This one comes way from left field. On the day that I read that Maestro Mark Wigglesworth has resigned as Music Director of ENO, I also read this:
ENO head Cressida Pollock’s exclusive manifesto to save her company: ‘I can’t allow it to fail’
Umm, I’ve actually read this thrice. The first time, I thought I must be in need of more coffee and be mis-reading the context of the piece; the second time made me realise that this is a volatile and questionably dubious position for Cressida Pollock to take – let alone publicly address – and after reading it a third time, I was shaking my head in wonder over its poor timing and the grasping nature of the ideas expressed.
Before I dissect this article, just let me say, that based on what I have read over the last year about the shenanigans at ENO, I actually like Ms. Pollock’s insights and interpretation of the challenges being faced by London’s alternate choice Opera organisation. But there are a few alarm bells here worthy of interrogation. Maybe Ms. Pollock wants to raise them? If so, she has, at the very least, gained my attention. My analysis here is unquestionably critical. I think the piece, no doubt for all its best intentions, is severely misjudged.
Firstly, nothing is too big to fail and ENO adopting an imperious position as to its unassailability is contentious at the very least. Because you don’t want something to happen, doesn’t make it an assured outcome. Secondly, it’s not a question as to whether it is easy to read headlines and be dismayed for the future of Opera – Opera is in very serious trouble! It’s in serious trouble globally (and certainly here in the USA) for the very reason that ENO is in the precarious state it finds itself. It’s not relevant! It could be – if the imperative for the staging of opera was turned on its head – but it’s not, so it is increasingly sidelined by a disinterested and uneducated public.
If you can’t face that truth, it doesn’t matter what “open conversations” are had about persuading audiences to turn off Netflix or, God forbid, attempt a persuasive argument about the “necessity of experiencing opera”. It’s merely rhetoric. No-one actually believes it, and if you adopt such a strategy for overcoming the immense and real imposts as a literal means in safeguarding Opera as an art form, you are unquestionably doomed.
Have you caught onto what I see as very concerning yet?
Ms. Pollock is selling ‘Hope’. This is a bad position to attempt to argue or reconcile at this point for ENO. You can only sell hope when there is over-demand. When demand for product exceeds opportunity to acquire it, then ‘hope’ is a powerful catalyst to drive new business. But Opera is not sought after. Yet, for all that, and irrespective of the travails opera-going is currently experiencing, the problem is not the art form. Similarly, the problem is not the repertoire (well…some of it is, actually).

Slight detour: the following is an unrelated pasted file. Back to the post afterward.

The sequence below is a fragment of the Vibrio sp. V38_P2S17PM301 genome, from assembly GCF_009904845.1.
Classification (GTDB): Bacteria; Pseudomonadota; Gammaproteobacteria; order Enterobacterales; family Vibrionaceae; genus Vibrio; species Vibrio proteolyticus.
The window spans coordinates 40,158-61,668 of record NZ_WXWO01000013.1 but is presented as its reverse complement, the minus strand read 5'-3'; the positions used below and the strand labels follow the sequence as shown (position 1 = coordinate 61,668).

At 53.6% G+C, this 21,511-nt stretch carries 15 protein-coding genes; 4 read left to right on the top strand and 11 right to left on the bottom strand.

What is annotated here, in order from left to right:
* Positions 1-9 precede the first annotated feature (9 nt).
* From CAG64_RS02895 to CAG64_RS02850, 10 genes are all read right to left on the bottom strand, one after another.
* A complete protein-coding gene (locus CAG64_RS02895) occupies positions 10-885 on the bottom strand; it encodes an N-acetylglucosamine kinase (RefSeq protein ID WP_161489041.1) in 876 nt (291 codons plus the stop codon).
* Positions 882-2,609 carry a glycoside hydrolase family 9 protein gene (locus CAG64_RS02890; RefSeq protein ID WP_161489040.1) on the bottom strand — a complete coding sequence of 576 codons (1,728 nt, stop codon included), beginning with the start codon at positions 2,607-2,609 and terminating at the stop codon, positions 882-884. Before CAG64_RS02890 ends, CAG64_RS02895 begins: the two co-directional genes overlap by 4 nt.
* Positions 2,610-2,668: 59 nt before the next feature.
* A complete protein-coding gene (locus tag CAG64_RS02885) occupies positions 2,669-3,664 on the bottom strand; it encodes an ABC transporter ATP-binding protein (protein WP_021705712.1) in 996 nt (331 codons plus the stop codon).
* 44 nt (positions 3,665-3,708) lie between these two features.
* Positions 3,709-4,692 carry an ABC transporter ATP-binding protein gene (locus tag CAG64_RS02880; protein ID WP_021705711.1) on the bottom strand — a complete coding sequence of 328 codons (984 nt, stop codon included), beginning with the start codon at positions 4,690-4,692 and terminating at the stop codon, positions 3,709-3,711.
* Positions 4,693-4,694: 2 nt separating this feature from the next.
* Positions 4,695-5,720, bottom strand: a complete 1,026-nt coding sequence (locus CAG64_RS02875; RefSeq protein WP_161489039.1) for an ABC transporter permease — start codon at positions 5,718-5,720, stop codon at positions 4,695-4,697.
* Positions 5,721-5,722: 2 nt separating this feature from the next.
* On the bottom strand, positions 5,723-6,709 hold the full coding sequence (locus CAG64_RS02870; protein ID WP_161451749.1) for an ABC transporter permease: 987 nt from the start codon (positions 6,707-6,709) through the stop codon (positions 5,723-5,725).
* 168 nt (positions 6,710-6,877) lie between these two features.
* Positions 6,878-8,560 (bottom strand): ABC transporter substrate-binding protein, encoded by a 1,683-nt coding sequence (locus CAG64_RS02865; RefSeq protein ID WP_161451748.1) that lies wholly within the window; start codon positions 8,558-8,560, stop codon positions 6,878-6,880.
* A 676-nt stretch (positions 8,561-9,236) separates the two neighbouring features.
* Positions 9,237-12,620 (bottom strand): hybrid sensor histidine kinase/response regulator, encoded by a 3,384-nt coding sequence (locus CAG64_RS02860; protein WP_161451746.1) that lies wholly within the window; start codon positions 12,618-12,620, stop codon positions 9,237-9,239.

The problem is fairly and squarely the problem of artistic leadership and executive management at many, many Opera companies who, so far removed from the reality of the immense upheaval and changes occurring in business and revenue modeling in Arts & Entertainment, continue to promulgate operational and financial strategies of a bygone era (that didn’t work very well then either).
But what is their answer? Well, administrators and executive management have a drawer full of ‘catch’ words. Personally, I prefer the term, ‘weasel’ words (as coined by Theodore Roosevelt as it transpires). Increasingly, tripping off the tongue with apparent preparedness, we hear words and phrases such as addressing the need for, ‘audience engagement’ and ‘adapting to change’ being two which, if not ubiquitous and at saturation point in their overuse, have become simply hyperbole.
And now, even Ms. Pollock is using them. Why is this so disappointing? Very simply put, hardly anyone who contrives to fall back onto this type of rhetoric and hyperbole ever offers tangible examples about how such vague (and frankly airy-fairy) strategies will be practically implemented – let alone what these strategies will accomplish in practical terms? But, and this is the important point, if you are going to make these statements, you must provide concrete examples to empower people to support you – because ‘hoping’ that they will believe in you without substance to your promises will inevitably end in tears.
Ms. Pollock, surely you are better than this? Don’t descend to empty words that sound more like a politician than a very smart executive.
Ms. Pollock states, “ENO is at the centre of the debate because it was founded to be the people’s opera.” I’m sorry but leaving aside the non sequitur, ENO is not at the centre of its own debate [crisis of identity] because it is promoted as the ‘people’s opera’. If that is the argument being posited, then it’s time to close up shop based on its stated mission. ENO is at the centre of the debate because, previously, it has made very bad decisions both artistically and managerially and is consequently facing the fallout of those action-based decisions.